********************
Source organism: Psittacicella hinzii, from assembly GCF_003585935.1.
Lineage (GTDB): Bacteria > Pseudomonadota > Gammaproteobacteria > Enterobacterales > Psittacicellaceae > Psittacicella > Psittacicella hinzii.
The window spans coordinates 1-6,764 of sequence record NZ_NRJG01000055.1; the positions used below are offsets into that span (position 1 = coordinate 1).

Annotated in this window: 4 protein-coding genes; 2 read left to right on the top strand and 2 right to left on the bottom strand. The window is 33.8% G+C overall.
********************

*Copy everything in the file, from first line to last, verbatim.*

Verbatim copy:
Source organism: Psittacicella hinzii, from assembly GCF_003585935.1.
Lineage (GTDB): Bacteria > Pseudomonadota > Gammaproteobacteria > Enterobacterales > Psittacicellaceae > Psittacicella > Psittacicella hinzii.
The window spans coordinates 1-6,764 of sequence record NZ_NRJG01000055.1; the positions used below are offsets into that span (position 1 = coordinate 1).

Annotated in this window: 4 protein-coding genes; 2 read left to right on the top strand and 2 right to left on the bottom strand. The window is 33.8% G+C overall.